In both government and business, stories of disgruntled IT personnel who have wreaked havoc are legion. They include the system administrator who locked everyone else out of San Francisco’s central computer system, the Australian who made a computerized waste-management system spill millions of liters of raw sewage into parks and rivers, the car-dealership worker who remotely shut down the cars of over 100 furious customers, and the guy who hacked into his ex-boss’s computer while he was giving a presentation to the city mayor and put a naked woman on the screen instead.
June 13, 2013
June 8, 2013
When I tell people that I am going to Brazil, they normally react to the idea of beaches and carnival (to which I respond that I am not going to Rio), or to the economic growth of Brazil. This second reason explains more of my interest in Brazil, but it also seems to be pretty outdated. Maybe people are remembering the BRICs report from Goldman Sachs, but that was a decade ago. All the economic analysis I read nowadays about Brazil are pretty grim. Low GDP growth, corruption, lack of investment, horrid infrastructure… I wonder if all of these news articles just aren’t reaching the public.
A recent article from The Economist is just the latest in a long series of publications describing how Brazil’s economy has been weakening, but when is this going to reach the popular consciousness?
April 28, 2013
Greece and Spain see china as a potential solution to their economic problems, while Brazil sees its relationship with China as both a benefit (China buys Brazil’s commodities) and a threat (manufacturing in China threatens Brazilian manufacturing). Source.
November 25, 2012
Both China Daily and CNN recently ran small articles about the growing trade between Brazil and China. It appears that while a conference on international education is happening in Brazil, Brazilians are in China to promote their agricultural products. Brazil exports a lot of food products, and China imports a lot. To continue to fuel Brazil’s growth, these exports are going to need to increase, and as China’s citizens become more affluent, they are going to want more and better foods. I’m not sure if Brazilian foods are going to be a hit with Chinese consumers, but if nothing else more primary materials like soybeans and sugar will certainly increase as consumption goes up on China. The CNN article mentions how Latin America needs to diversify it’s exports more and invest in it’s own industries so that it won’t be seriously affected by any slowing of Chinese growth. I wonder if this will end up being another situation similar to Spain’s, in which problems were left unfixed during boom years and now are a serious drag on the economy.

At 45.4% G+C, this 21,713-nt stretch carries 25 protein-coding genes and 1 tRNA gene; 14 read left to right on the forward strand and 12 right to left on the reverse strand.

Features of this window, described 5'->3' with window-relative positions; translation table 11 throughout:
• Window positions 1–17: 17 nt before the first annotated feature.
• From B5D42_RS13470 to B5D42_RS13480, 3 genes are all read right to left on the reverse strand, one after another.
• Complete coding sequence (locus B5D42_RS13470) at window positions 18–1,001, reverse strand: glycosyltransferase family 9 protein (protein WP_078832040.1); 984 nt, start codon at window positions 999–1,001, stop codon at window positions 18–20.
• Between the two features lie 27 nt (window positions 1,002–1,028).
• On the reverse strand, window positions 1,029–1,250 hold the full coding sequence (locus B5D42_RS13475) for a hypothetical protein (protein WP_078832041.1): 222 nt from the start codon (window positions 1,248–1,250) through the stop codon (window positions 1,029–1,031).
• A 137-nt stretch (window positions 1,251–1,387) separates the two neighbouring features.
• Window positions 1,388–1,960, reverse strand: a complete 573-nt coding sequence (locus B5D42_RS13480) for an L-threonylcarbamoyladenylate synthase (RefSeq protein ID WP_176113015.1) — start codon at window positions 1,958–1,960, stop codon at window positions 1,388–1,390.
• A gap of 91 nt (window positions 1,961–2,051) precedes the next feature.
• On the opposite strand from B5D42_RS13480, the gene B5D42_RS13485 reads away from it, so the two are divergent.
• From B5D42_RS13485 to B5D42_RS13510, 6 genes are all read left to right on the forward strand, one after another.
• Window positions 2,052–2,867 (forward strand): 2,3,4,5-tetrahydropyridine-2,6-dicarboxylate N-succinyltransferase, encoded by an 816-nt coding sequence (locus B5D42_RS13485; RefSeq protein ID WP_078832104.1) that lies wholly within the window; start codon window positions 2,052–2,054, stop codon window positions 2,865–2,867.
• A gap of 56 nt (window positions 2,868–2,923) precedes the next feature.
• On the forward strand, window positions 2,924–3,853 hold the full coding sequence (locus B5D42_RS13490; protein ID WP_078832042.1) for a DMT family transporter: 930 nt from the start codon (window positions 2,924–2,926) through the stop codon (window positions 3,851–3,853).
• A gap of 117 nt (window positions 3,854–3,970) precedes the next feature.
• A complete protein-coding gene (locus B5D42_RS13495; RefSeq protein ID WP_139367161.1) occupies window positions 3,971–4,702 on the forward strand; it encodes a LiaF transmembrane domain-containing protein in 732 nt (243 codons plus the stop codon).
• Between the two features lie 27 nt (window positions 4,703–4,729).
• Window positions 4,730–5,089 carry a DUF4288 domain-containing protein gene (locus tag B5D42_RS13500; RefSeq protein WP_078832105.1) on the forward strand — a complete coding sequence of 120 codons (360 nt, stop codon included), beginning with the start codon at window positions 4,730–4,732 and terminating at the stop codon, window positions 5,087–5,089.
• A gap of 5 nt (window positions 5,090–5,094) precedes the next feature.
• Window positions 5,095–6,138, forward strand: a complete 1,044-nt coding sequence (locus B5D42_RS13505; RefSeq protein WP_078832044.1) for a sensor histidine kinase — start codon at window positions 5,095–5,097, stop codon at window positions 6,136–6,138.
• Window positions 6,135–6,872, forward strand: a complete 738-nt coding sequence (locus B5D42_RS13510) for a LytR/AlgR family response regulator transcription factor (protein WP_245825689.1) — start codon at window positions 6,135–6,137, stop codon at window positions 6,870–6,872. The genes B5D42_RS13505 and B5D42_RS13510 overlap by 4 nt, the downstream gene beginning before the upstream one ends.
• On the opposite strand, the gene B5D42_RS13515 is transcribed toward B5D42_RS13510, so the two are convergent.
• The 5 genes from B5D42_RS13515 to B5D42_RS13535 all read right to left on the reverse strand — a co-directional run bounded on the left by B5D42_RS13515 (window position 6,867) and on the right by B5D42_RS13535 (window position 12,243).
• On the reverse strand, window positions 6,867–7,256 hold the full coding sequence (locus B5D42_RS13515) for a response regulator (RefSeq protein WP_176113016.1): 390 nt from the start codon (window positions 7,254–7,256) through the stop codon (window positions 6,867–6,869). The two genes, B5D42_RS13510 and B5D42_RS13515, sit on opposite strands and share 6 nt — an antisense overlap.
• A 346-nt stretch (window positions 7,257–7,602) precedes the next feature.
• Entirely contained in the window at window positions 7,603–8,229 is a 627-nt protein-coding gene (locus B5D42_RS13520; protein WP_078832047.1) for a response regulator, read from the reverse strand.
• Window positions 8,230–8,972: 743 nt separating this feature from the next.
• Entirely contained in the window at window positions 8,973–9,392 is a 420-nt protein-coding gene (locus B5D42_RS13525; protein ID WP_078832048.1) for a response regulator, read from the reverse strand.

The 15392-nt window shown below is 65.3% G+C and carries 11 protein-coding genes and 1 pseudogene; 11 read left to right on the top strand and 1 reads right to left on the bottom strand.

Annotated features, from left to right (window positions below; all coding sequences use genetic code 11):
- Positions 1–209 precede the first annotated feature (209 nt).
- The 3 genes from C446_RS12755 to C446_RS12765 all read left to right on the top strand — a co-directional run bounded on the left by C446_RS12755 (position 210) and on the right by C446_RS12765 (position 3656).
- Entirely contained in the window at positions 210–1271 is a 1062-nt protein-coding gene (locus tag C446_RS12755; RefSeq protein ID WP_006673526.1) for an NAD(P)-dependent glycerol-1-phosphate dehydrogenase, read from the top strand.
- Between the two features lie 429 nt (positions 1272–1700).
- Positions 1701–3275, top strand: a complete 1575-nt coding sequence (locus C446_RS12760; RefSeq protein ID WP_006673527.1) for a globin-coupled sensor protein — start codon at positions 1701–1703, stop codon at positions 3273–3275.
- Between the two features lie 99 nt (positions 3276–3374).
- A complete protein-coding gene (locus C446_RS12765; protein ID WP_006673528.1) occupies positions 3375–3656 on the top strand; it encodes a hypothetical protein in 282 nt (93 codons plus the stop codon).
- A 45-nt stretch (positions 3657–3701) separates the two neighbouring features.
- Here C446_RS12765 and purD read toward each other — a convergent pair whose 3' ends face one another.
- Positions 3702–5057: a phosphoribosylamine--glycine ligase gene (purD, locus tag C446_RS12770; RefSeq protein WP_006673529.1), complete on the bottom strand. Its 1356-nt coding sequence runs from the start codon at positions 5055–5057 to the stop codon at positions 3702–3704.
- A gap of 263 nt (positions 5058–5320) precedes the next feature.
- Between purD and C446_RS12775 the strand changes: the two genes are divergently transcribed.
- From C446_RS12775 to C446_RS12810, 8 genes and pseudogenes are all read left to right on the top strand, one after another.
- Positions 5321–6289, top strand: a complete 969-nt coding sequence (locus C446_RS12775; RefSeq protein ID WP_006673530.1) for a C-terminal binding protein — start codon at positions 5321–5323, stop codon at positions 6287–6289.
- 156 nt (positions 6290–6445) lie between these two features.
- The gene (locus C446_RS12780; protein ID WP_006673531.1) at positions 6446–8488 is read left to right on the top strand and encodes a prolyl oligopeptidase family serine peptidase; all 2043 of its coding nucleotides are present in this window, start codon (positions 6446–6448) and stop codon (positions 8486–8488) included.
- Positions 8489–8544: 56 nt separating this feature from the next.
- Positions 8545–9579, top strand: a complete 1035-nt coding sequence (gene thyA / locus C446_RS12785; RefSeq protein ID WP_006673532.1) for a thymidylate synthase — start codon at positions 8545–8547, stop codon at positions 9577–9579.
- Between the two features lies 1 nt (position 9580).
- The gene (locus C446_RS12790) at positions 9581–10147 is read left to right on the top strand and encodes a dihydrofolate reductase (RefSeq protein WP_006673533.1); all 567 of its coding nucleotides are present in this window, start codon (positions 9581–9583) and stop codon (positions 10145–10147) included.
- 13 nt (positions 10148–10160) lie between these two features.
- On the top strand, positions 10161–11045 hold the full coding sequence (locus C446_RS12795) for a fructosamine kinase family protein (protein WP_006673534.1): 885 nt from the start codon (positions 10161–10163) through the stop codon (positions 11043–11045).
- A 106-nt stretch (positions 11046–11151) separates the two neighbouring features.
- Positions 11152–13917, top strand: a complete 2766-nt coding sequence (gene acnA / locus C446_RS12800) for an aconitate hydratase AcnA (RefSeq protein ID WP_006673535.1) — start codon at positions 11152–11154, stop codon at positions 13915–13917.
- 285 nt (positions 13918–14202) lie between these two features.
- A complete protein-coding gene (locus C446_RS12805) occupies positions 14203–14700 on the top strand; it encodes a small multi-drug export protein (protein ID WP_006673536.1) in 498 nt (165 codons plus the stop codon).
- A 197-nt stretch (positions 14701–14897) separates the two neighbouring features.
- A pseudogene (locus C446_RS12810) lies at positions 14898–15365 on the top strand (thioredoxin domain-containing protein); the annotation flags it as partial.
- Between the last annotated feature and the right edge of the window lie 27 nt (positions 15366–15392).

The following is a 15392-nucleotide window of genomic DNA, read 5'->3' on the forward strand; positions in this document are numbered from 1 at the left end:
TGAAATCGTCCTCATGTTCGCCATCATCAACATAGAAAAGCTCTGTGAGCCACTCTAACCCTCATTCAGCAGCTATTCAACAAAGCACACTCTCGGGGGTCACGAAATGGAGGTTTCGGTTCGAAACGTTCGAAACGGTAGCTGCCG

I found this small section at the end of the China Daily article particularly interesting:
China outstripped the US to become the largest exporter to Brazil this year. During the first 10 months, China’s exports to Brazil grew by 6.2 percent from a year earlier to $28.7 billion. Meanwhile, its annual imports from Brazil have declined 5.2 percent to $35.2 billion, according to official Brazilian data. Trade experts and analysts expect Brazil’s surplus with China to hit $7.5 billion this year.
China has surpassed the United States as Brazil’s largest trading partner. Reading things like this I find it hard to believe that there are still people in the global north who think that the American Age isn’t coming to and end. It certainly isn’t over yet (a quick glance at the UN Security Council, NATO, popular media around the world, fashion, or economies can tell you that), but I do think that the time we are in right now is the beginning of the end for American global dominance. There was a uni-polar moment, and now we are shifting into a new world, although I’m not sure if it will be multi-polar or bi-polar (This isn’t caused by Brazilian-Chinese trade, of couse. Such trade is only one result of an increasingly diversifying world). There are also some hard facts and numbers in that little excerpt, but I am curious as to how that compares with this expert from the CNN article:
Brazil’s trade surplus with China, for example, was $11.5 billion in 2011.
Are these trade surpluses annual flows, or is this the total stock? I just recently watched an MRUniversality video related to this, so it is fresh in my mind. Where do the reporters get these numbers from? Neither of the articles cited any source for the trade surplus numbers.
November 24, 2012